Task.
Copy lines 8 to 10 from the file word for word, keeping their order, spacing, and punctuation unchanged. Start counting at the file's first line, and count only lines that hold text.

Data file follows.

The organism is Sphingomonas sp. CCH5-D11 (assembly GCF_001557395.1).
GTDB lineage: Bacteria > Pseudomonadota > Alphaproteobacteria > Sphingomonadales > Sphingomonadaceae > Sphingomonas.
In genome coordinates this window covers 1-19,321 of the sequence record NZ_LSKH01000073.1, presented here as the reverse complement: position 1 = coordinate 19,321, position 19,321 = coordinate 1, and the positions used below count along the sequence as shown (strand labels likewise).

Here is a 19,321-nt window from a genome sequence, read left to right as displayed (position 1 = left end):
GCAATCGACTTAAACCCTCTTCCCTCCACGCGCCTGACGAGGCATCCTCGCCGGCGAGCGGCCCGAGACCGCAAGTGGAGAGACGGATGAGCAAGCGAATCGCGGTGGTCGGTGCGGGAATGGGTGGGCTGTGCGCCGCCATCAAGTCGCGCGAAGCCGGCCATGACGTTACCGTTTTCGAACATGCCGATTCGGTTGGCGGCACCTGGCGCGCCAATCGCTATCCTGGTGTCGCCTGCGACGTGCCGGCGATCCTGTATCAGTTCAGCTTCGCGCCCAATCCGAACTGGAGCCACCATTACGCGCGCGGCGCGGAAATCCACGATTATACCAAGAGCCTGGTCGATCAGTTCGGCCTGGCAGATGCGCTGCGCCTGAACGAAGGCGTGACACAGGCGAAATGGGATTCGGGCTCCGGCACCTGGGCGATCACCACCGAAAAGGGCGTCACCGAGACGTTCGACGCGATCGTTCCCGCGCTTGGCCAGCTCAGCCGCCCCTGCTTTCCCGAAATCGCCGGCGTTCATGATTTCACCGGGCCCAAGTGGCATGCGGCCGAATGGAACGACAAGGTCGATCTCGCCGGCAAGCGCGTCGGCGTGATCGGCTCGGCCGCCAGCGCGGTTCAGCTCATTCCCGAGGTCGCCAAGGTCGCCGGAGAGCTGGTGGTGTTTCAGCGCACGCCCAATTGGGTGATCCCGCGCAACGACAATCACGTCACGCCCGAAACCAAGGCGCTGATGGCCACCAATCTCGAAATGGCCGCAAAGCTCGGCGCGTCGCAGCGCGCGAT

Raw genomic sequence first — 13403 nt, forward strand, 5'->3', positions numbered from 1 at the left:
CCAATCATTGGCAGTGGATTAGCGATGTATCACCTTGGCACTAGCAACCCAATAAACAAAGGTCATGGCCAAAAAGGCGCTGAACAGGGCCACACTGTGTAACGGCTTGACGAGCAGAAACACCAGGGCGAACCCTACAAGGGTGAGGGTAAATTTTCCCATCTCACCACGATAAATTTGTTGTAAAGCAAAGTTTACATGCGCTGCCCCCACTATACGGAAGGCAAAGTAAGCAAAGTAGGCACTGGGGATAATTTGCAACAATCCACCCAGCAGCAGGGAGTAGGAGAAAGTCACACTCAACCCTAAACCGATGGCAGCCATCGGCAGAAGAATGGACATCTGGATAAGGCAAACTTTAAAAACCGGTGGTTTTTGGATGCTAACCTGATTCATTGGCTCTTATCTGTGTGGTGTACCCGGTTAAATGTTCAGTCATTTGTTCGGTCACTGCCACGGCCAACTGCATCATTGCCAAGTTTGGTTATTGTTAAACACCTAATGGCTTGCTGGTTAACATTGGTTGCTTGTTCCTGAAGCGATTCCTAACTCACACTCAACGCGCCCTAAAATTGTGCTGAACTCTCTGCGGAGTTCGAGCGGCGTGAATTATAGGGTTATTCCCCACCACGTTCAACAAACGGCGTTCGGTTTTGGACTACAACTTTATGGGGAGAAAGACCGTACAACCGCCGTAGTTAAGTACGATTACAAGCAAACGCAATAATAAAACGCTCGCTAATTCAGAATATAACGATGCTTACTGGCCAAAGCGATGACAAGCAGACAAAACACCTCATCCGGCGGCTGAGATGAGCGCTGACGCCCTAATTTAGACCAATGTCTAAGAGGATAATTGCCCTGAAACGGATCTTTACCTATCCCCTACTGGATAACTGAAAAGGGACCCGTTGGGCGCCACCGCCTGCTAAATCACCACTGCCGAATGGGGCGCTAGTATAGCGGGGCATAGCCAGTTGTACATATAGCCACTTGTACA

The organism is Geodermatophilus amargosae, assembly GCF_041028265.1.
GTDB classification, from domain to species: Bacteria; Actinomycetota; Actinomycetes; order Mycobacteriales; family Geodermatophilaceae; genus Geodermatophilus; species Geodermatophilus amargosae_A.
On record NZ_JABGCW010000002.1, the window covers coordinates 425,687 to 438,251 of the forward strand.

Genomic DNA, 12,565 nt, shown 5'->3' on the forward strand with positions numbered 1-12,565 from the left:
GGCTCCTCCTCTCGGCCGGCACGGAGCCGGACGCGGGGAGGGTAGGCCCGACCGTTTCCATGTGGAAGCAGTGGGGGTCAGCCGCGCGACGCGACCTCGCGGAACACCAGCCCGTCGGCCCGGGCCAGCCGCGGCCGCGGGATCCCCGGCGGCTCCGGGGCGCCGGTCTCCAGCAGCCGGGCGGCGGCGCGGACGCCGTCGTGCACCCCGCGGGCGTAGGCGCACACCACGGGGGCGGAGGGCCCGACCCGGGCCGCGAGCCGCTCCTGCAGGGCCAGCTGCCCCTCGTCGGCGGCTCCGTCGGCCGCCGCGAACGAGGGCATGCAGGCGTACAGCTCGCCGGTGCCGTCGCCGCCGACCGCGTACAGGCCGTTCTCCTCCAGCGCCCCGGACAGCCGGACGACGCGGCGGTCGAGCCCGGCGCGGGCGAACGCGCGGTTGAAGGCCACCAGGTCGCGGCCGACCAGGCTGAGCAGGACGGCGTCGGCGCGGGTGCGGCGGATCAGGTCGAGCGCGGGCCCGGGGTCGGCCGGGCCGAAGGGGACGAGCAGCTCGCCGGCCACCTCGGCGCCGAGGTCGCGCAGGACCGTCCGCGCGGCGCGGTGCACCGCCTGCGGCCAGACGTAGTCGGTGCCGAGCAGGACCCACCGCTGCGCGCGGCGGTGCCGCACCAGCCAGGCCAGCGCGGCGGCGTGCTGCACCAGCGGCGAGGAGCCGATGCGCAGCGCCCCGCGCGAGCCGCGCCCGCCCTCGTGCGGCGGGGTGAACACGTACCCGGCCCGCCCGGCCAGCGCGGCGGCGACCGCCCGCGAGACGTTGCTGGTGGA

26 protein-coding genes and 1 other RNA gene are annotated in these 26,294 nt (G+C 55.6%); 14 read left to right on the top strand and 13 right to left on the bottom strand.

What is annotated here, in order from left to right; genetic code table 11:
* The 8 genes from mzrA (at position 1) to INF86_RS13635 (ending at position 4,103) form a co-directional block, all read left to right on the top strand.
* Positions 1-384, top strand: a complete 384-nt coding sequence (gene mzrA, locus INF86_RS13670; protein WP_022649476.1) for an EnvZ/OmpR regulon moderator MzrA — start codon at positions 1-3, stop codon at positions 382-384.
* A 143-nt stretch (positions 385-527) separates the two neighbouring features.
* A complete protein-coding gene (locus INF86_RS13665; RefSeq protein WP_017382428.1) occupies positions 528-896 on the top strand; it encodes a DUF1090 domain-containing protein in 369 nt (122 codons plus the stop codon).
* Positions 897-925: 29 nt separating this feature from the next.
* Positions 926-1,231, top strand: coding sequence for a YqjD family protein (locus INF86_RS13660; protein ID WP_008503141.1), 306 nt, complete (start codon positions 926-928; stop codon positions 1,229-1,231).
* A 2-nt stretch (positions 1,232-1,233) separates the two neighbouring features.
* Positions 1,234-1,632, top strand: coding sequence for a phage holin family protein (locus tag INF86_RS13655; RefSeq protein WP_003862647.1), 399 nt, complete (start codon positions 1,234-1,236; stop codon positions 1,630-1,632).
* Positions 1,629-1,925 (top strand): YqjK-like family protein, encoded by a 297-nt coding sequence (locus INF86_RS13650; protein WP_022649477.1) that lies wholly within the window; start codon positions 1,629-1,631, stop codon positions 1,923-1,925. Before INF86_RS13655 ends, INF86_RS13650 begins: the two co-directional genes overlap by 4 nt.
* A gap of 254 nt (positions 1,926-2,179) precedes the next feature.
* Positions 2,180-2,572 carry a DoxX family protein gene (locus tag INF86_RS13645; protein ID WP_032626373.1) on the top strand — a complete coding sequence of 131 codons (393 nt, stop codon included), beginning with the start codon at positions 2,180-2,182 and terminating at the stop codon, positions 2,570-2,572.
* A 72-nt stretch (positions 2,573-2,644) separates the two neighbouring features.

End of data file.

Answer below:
The organism is Geodermatophilus amargosae, assembly GCF_041028265.1.
GTDB classification, from domain to species: Bacteria; Actinomycetota; Actinomycetes; order Mycobacteriales; family Geodermatophilaceae; genus Geodermatophilus; species Geodermatophilus amargosae_A.
On record NZ_JABGCW010000002.1, the window covers coordinates 425,687 to 438,251 of the forward strand.